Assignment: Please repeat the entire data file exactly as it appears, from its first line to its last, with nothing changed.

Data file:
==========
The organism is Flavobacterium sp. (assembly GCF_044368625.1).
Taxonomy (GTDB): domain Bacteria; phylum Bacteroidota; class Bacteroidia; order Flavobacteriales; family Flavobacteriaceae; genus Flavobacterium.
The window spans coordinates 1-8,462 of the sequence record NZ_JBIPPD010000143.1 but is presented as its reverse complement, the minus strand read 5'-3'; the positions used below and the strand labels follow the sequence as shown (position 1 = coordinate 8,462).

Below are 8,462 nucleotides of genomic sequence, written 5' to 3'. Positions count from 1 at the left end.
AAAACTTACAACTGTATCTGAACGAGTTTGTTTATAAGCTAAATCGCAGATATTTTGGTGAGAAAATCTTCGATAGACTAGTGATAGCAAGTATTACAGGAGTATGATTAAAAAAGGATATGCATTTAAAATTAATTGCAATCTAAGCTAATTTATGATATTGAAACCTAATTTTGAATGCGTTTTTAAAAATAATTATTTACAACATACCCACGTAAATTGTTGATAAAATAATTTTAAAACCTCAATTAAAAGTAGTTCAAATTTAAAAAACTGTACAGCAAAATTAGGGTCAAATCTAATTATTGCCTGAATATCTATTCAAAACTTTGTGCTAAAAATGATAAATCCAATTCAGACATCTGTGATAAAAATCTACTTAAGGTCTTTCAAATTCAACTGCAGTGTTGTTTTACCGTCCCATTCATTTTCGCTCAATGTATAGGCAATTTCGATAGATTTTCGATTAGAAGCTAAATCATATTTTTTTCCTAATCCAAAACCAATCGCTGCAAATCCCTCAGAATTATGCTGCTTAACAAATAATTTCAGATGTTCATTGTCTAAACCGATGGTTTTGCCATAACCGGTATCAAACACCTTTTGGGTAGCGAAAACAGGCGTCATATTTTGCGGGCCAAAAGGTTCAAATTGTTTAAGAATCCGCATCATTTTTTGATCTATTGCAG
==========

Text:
The organism is Flavobacterium sp. (assembly GCF_044368625.1).
Taxonomy (GTDB): domain Bacteria; phylum Bacteroidota; class Bacteroidia; order Flavobacteriales; family Flavobacteriaceae; genus Flavobacterium.
The window spans coordinates 1-8,462 of the sequence record NZ_JBIPPD010000143.1 but is presented as its reverse complement, the minus strand read 5'-3'; the positions used below and the strand labels follow the sequence as shown (position 1 = coordinate 8,462).

Below are 8,462 nucleotides of genomic sequence, written 5' to 3'. Positions count from 1 at the left end.
AAAACTTACAACTGTATCTGAACGAGTTTGTTTATAAGCTAAATCGCAGATATTTTGGTGAGAAAATCTTCGATAGACTAGTGATAGCAAGTATTACAGGAGTATGATTAAAAAAGGATATGCATTTAAAATTAATTGCAATCTAAGCTAATTTATGATATTGAAACCTAATTTTGAATGCGTTTTTAAAAATAATTATTTACAACATACCCACGTAAATTGTTGATAAAATAATTTTAAAACCTCAATTAAAAGTAGTTCAAATTTAAAAAACTGTACAGCAAAATTAGGGTCAAATCTAATTATTGCCTGAATATCTATTCAAAACTTTGTGCTAAAAATGATAAATCCAATTCAGACATCTGTGATAAAAATCTACTTAAGGTCTTTCAAATTCAACTGCAGTGTTGTTTTACCGTCCCATTCATTTTCGCTCAATGTATAGGCAATTTCGATAGATTTTCGATTAGAAGCTAAATCATATTTTTTTCCTAATCCAAAACCAATCGCTGCAAATCCCTCAGAATTATGCTGCTTAACAAATAATTTCAGATGTTCATTGTCTAAACCGATGGTTTTGCCATAACCGGTATCAAACACCTTTTGGGTAGCGAAAACAGGCGTCATATTTTGCGGGCCAAAAGGTTCAAATTGTTTAAGAATCCGCATCATTTTTTGATCTATTGCAG